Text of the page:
It is tragic that people are willing to spend hours sitting idly in traffic in order to go to the gym and pedal on static bicycles. Cities often try to accommodate the relentless increase of cars on the road by widening roads and prioritizinging cars over pedestrians or bikes. However, this is a miserable deal for everyone living in a city designed for cars instead of for people. Hostility, stress, and pollution are but some of the side effects of a car traffic jam.
Luckily, there are alternatives but they require a concerted effort from all of us who need to get from point A to point B. As the mesmerizing GIF above and the powerful photos below show, cars are inefficient and wasteful modes of transportation in an urban setting. Public transportation and bicycles require much less space, and, if designed to work together, can be much quicker, safer, cleaner, healthier, and more enjoyable than commuting by car. It is no surprise that in the EU bike sales have already surpassed car sales. Widespread bicycle use is possible even cities with complex terrains, as exemplified by San Francisco, Madrid, Lausanne, and Edimburgh, to name a few.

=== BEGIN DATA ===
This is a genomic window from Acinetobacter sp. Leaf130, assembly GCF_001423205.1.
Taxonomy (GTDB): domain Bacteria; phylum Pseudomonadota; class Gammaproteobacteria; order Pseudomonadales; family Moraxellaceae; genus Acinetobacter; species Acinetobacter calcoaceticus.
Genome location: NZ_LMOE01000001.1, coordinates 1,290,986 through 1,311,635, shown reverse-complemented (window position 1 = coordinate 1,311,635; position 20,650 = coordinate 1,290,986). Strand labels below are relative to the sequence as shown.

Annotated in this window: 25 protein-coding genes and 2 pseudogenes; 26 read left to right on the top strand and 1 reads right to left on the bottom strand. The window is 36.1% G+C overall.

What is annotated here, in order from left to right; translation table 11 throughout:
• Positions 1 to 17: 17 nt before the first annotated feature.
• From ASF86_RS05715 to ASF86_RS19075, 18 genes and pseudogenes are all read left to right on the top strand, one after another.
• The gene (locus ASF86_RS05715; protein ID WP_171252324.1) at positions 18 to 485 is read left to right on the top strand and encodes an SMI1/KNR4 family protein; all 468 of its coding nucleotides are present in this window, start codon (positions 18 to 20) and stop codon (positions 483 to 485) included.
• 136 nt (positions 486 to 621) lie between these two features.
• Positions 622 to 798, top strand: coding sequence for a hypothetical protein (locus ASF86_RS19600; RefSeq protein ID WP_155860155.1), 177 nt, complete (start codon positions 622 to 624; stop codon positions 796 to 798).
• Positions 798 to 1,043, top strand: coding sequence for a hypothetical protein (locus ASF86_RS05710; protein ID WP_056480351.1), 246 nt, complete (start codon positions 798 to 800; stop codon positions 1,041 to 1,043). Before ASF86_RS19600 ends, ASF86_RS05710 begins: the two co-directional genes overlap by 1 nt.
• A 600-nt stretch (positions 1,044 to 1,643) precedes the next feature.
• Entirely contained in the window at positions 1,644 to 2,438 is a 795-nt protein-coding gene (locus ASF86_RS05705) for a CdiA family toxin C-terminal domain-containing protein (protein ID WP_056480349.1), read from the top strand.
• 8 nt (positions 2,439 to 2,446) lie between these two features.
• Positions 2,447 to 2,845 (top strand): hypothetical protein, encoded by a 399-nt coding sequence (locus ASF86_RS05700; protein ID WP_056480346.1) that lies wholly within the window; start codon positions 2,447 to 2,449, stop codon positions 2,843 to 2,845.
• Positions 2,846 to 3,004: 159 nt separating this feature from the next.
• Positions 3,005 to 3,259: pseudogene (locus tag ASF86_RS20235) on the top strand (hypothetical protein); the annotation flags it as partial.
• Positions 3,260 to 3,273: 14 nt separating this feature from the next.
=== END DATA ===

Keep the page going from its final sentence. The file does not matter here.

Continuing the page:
Before you retort that this is not feasible in your city becuase it is not designed for bikes and/or its public transportation system is inadequate, please remember that even the world's most bike-friendly country, the Netherlands, was once designed for cars. It took decades of activism and public outcry for authorities to pay attention and design cities that prioritized bikes and pedestrians over cars. The conditions that led to these protests include:
- Cities not being able to cope with traffic
- An intolerable amount of traffic deaths
- An oil and economic crisis that lead to gas shortages and high energy costs
- An environmental crisis
- People's will to change
The conditions that led the Dutch to revolt against the automobile were not unique and are now shared by cities all over the world. It follows that we can learn from their solutions. The clear lesson from these examples is that everyone (pedestrians, bicyclists, and car drivers) benefits from people-centered policies and designs rather than car-centric cities.